When Canadian authorities operate abroad, the nation goes with them. From a legal point of view, there are two ways to look at it: They are either defending us collectively against enemies from without, or defending our values by spreading them far and wide.

For many, Canadian officers in Afghanistan or the Cayman Islands are protecting us from the harms of an adverse world. Whether for national security or crime control, Canadian authorities insulate the home front and represent our collective interest in keeping those hostile to us at bay. They have little to do with the Charter of Rights, which dictates how we treat each other, and everything to do with defending “We the People,” to use the U.S. constitutional phrase.

For others, Canadian authorities in Afghanistan or Guantanamo are enforcing the values of our rights-oriented society. Whether the campaign has a military or law-enforcement goal, Canadian officers are out to protect individuals everywhere against the impositions of the state, including themselves. They therefore travel with the Charter of Rights in tow, branching out our norms like a “living tree,” to use the British constitutional phrase.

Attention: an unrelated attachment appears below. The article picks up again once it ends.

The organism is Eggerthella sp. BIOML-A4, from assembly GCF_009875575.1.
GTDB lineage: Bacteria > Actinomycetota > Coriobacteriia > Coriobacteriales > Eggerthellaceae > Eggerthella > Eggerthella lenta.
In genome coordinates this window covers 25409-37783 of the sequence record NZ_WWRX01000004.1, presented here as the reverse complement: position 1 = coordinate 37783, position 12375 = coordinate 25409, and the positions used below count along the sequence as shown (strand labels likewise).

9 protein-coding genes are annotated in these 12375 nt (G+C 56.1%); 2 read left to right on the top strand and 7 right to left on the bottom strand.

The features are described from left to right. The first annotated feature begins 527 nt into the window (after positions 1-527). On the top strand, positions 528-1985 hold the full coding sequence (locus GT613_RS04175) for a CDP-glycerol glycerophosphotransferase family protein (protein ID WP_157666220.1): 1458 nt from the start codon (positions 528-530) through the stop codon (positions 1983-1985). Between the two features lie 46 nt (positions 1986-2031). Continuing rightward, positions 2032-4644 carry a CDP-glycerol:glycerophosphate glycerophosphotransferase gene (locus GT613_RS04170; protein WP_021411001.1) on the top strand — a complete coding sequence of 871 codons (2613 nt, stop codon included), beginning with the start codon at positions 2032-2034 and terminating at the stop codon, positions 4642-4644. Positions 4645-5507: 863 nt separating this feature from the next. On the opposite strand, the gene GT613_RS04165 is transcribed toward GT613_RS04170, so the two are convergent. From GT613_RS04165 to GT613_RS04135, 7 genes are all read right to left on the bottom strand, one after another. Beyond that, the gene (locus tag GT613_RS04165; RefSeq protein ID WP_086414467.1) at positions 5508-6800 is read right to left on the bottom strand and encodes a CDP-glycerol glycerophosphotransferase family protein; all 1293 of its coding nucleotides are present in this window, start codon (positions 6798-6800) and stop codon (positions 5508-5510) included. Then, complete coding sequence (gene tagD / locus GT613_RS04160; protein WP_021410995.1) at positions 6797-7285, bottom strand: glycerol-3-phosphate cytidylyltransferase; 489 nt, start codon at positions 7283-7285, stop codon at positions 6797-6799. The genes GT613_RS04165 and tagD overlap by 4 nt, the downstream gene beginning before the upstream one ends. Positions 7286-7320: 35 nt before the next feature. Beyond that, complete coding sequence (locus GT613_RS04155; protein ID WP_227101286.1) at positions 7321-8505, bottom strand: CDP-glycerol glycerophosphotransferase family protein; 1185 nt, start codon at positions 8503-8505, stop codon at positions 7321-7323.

We are a country with distinct national interests, and a society that values universal rights. There is nothing wrong with attempting to craft a body of law that reflects both sides of that coin. But it behooves our judiciary to at least try to rationalize its approach to the constitutional powers of government.